In order to keep up with developments in housing law I try to visit the sources of new information at least once a month and find any new stuff which is there. I am going to try and share this process so as to spread the word about new developments and to try and promote discussion of the issues raised by the new information
The main areas I have been looking into are Law Reports, Webinars and new articles, web sites and blog posts. To find Law Reports I visit:-
- Lime Legal
- Capsticks Housing Insights Page
- Nearly Legal
- Legal Action Magazine Monthly Update - only available to subscribers
Lime Legal is also good for finding out about new articles or other developments in housing law.
For Webinars I make a note of the invitations I get mainly barristers chambers, mainly Doughty Street Chambers, Cornerstone Barristers, 1 Pump Court Chambers and Garden Court Chambers More recently DG Legal who have been putting out a lot of good quality webinars. One of the most positive effects of coronavirus on my work has been that what were previously seminars held if offices or chambers are now on line webinars which can not only be watched in real time from home but also later on video. I very much hope that providers will continue to put webinars on line in this way in the future even if it is combined with old fashioned type seminars.
This month there have been a lot of top quality webinars, not least because Cornerstone Barristers Housing Law Week has taken place.
If anyone else knows of any interesting information or sources of information which I have missed please let me know with a comment below
Housing Law Related Judicial Review
Collection and Use of Personal data: a Guide for Social Landlords
Dealing With Vulnerable Tenants
Allocation and Homelessness: What Are The Key Issues Facing Local Authorities?
Housing litigation Post Lockdown: Everything You Need To Know
Doughty Street Chambers
Spahi-Shoaib v Kingston upon Thames Royal London Borough Council County Court (Central London), 31 August 2021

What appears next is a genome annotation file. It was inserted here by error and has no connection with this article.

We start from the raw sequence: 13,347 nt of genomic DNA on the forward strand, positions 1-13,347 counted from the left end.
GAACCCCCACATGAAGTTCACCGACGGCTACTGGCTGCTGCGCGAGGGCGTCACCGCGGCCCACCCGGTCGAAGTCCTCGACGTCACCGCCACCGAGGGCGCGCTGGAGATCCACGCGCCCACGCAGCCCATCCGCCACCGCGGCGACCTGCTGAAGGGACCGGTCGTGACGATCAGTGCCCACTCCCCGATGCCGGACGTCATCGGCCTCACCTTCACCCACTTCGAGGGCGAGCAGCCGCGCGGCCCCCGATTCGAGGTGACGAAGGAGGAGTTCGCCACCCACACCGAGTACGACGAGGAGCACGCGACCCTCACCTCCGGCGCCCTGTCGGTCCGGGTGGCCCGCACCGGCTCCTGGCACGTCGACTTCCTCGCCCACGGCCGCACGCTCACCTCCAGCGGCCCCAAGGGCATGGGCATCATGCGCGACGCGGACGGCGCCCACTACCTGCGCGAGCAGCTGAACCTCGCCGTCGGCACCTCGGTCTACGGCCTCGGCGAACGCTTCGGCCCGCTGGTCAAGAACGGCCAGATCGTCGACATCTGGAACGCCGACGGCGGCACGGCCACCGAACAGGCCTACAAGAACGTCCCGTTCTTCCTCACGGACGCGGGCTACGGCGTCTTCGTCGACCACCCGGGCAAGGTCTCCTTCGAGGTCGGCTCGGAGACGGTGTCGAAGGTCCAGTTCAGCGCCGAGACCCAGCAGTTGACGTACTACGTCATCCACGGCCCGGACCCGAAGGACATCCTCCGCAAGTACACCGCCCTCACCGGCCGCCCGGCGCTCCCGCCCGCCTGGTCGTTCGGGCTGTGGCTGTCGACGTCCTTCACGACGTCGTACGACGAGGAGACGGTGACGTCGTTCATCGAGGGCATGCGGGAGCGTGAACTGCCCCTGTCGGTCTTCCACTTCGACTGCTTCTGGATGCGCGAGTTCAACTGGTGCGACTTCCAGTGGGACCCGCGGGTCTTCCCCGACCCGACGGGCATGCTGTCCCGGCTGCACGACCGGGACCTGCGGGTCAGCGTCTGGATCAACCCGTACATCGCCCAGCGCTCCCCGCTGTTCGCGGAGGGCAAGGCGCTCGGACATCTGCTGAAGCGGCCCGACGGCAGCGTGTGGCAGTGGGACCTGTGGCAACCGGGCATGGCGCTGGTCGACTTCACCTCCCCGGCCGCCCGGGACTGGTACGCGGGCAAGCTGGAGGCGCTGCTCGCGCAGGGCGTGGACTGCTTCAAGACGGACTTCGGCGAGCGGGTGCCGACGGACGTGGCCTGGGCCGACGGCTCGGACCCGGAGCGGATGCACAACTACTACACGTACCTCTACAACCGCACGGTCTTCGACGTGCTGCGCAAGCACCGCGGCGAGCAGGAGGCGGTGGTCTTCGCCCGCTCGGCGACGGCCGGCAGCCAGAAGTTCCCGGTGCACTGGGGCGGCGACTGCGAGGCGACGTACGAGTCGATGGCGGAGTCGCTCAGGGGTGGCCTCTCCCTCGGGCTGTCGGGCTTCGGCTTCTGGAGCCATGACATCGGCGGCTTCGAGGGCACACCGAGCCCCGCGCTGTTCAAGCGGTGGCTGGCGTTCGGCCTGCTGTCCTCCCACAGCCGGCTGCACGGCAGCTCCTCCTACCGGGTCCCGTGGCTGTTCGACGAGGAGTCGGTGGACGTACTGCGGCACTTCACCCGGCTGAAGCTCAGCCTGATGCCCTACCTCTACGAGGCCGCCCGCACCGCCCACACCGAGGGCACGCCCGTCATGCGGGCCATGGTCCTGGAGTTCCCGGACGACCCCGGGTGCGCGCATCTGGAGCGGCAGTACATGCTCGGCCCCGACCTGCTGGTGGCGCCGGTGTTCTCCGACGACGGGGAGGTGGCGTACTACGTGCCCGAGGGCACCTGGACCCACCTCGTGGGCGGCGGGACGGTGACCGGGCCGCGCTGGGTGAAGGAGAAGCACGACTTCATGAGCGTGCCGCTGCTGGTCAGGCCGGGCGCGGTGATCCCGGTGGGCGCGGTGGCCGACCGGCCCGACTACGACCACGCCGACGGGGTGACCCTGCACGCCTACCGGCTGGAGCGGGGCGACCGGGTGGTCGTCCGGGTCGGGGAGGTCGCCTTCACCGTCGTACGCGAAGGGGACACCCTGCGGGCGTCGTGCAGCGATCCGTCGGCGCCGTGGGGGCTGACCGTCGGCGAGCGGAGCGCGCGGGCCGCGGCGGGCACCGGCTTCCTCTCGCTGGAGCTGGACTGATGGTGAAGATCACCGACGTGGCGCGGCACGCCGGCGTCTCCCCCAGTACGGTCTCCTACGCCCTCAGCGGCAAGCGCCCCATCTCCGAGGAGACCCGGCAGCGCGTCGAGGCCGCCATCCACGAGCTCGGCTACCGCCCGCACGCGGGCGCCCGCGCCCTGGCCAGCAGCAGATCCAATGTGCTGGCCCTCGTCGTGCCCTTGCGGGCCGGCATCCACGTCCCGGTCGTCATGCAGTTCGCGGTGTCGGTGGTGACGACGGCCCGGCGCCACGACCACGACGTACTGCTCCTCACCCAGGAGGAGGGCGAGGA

A County Court has held that a council had erred in its determination of whether a father was in priority need for housing.
A mother, who had a history of drug use, was unable to look after her teenage children. The children’s father applied to Kingston upon Thames Royal London Borough Council for accommodation and was placed in temporary accommodation outside of the Borough while his application was being considered. The children stayed with a family member. After assessing the application, Kingston upon Thames Royal London Borough Council decided that the father did not have a priority need for housing, as (1) his children were not living with him, and (2) section 189 of the Housing Act 1996 (“priority need for accommodation”) did not apply, as the children were not currently ‘dependent’ on him (as they lived with another family member). The father appealed.
In allowing the appeal, the County Court, held that Kingston upon Thames Royal London Borough Council should have considered whether the children may reasonably be expected to be dependent on their father, rather than whether they were currently dependent on him, and if so, whether it could reasonably be expected that they may live with him at some point in the future.
A transcript of this decision is not available.
Local Government Ombudsman award of £27,000 compensation after 9 years of unsuitable accommodation - see Nearly Legal
Other Useful Information
The Domestic Abuse Act 2021: What does it mean for social housing providers? - By Tara O'Leary at Cornerstone Barristers. This was actually posted in July but is extremely useful so I have included it here. More recently Shelter have posted a summary of all Court orders to remove the perpetrator and prevent abuse on the Shelter Website.